Education is extremely important for entrepreneurs but there are many ways in which an entrepreneur can get an education – and perhaps, in the conventional sense of the term, meaning a formal academic education that involves exams, coursework and going to college… this might not be the best route for aspiring entrepreneurs.
There are many ways to get an education and some of the most successful entrepreneurs in the world are famous for being college dropouts, or didn’t even start walking down the path of formal education such as Richard Branson.
Whilst it’s incredibly important all entrepreneur’s advance their knowledge and skills in the form of getting an education the majority of entrepreneurs do so organically; as at their core they are problem solvers and spend their time investigating potential solutions. In this way, they are part detective and part inventor – both require a substantial amount of knowledge, but usually this knowledge is focused in a very specific area of concern.
Indeed, many entrepreneur’s would find academic courses far too broad as they are by nature application focused and don’t wish to waste their time engaged in unnecessary tasks and would therefore find themselves frustrated by pointless projects and group workshops – when it’s in their blood to lead a team driven toward a specific and poignant goal.
You can study to be an entrepreneur, as it’s not an innate talent that people are born with, it’s a skill (or rather a group of skills) that can be developed by anybody wishing to learn – that said, many entrepreneurs would argue that you can’t learn to be an entrepreneur from a book, as it’s experiential learning that’s required, particularly in developing the right mindset.
Therefore learning entrepreneurship within an academic context may not be the smartest move, for entrepreneurs, as what they really need is to learn the skills and tactics in the “real world” by doing. After all, you can be book smart and know everything there is to know about a subject, yet if you can’t apply that knowledge and influence people – the knowledge becomes redundant.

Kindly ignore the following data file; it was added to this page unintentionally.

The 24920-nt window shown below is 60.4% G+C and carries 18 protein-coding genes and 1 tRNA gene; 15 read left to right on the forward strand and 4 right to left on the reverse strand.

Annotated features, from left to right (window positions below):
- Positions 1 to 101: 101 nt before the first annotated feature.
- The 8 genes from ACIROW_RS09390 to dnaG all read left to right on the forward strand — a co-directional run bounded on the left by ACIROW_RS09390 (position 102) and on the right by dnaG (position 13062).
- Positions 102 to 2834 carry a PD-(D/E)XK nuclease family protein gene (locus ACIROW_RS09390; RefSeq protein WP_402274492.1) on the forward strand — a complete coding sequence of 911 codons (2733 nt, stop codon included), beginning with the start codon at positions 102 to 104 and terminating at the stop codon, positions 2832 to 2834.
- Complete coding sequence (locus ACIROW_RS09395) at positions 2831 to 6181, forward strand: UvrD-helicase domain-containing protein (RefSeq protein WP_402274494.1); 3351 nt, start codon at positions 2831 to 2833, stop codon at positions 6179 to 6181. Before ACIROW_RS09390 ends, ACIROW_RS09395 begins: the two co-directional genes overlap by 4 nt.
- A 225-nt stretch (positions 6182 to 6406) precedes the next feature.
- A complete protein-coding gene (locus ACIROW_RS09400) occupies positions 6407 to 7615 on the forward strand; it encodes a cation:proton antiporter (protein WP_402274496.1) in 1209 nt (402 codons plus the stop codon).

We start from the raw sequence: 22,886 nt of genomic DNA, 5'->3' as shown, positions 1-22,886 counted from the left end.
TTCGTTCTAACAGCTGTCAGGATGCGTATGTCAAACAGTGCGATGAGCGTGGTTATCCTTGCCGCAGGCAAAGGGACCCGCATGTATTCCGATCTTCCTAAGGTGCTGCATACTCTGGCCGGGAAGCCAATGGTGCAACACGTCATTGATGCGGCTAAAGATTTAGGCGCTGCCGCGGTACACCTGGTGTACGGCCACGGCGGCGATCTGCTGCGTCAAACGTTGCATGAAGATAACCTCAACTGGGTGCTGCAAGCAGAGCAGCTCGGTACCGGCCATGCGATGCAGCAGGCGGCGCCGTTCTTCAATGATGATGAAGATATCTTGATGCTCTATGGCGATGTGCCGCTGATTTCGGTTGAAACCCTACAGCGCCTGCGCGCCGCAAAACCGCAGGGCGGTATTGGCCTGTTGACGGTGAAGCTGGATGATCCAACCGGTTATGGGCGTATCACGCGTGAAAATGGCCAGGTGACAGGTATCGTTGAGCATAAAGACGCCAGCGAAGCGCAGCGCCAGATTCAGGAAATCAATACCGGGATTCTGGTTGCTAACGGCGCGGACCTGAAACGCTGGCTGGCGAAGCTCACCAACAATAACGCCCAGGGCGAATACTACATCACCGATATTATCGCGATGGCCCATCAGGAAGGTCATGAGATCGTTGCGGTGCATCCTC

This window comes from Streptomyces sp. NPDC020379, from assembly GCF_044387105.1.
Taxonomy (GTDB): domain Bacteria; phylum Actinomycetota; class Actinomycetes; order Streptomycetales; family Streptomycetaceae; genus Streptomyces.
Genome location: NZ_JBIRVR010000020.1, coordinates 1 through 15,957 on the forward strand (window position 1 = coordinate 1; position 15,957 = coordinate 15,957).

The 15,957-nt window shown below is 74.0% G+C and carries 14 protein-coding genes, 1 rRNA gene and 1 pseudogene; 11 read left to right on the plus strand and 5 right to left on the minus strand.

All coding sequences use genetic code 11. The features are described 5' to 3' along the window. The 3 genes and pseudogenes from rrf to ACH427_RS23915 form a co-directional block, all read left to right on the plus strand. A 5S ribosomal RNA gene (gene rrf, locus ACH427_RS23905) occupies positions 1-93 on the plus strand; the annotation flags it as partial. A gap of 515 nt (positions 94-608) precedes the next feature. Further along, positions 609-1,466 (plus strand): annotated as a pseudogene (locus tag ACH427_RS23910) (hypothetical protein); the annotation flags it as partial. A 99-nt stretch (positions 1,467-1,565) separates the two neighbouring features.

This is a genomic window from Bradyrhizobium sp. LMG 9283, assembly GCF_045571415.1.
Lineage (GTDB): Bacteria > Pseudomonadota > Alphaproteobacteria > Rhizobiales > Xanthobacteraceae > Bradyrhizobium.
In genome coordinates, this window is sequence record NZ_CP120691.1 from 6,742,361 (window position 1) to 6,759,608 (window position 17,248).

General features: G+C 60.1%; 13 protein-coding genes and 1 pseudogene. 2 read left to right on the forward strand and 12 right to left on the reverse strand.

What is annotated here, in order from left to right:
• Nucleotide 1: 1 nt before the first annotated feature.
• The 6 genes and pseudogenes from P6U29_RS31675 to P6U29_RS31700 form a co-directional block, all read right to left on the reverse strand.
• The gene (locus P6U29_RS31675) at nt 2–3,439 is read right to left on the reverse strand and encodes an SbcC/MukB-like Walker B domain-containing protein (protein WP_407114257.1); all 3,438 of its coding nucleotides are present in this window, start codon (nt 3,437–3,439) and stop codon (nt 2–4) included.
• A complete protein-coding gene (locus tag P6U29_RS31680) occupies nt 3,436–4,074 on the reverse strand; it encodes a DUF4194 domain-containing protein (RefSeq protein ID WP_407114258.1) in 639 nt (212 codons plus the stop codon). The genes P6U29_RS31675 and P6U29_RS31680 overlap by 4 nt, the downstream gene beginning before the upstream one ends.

Entrepreneur’s are therefore better learning from do-ers, meaning, people who have been there and done it themselves, who can give them personal advice from the trenches and prepare them for the journey ahead via the much more personal medium of coaching and mentorship, rather than the somewhat distant model of formal teaching.
It’s interesting to note that you can find many business teachers at college or university that know nothing about entrepreneurship. Their background is linear, and quite the opposite of an entrepreneur. They are not risk takers, disruptors, or innovators. They went to school, college, university and now work in the same environment. They value comfort and certainty; preferring to embrace a much more settled and financially secure life than the average entrepreneur; as they are ultimately employees.
That said, there are times when formal education can be extremely helpful, for instance, if you were to be looking to master a particular aspect of business such as supply chain management then it would be helpful to study this in-depth and in a structured way. Indeed, if you could do a supply chain management degree online this would be the best option for most entrepreneurs as it is more cost efficient, time efficient, and convenient for busy entrepreneurs.
You just need to understand there’s a need for entrepreneurs to focus more on ‘doing’ and making things happen, in the real world, rather than the more academic approach. That said there are times when the safety and soft learning environment of academia, compared to the cutthroat world of business, can be beneficial. In many ways it’s a case of swings and roundabouts or six of one and half a dozen of the other.
The most important points to take away are that education is extremely important for entrepreneurs, yet academic education might not be the most efficient and appropriate route; that plenty of entrepreneurs don’t have a degree and are doing extremely well as a result – because their minds are shaped differently; they haven’t been conditioned to think like a compliant employee – but have had the freedom to think and feel like a business leader… but there are times when the knowledge acquired from a formal degree can be beneficial.
As a final point, remember there’s no intrinsic value in having a higher education qualification – indeed, there are plenty of people with degrees working in call centres or other minimum way jobs, and the only way to make more money in life is to create more value to other people and that’s where most successful entrepreneurs focus their time.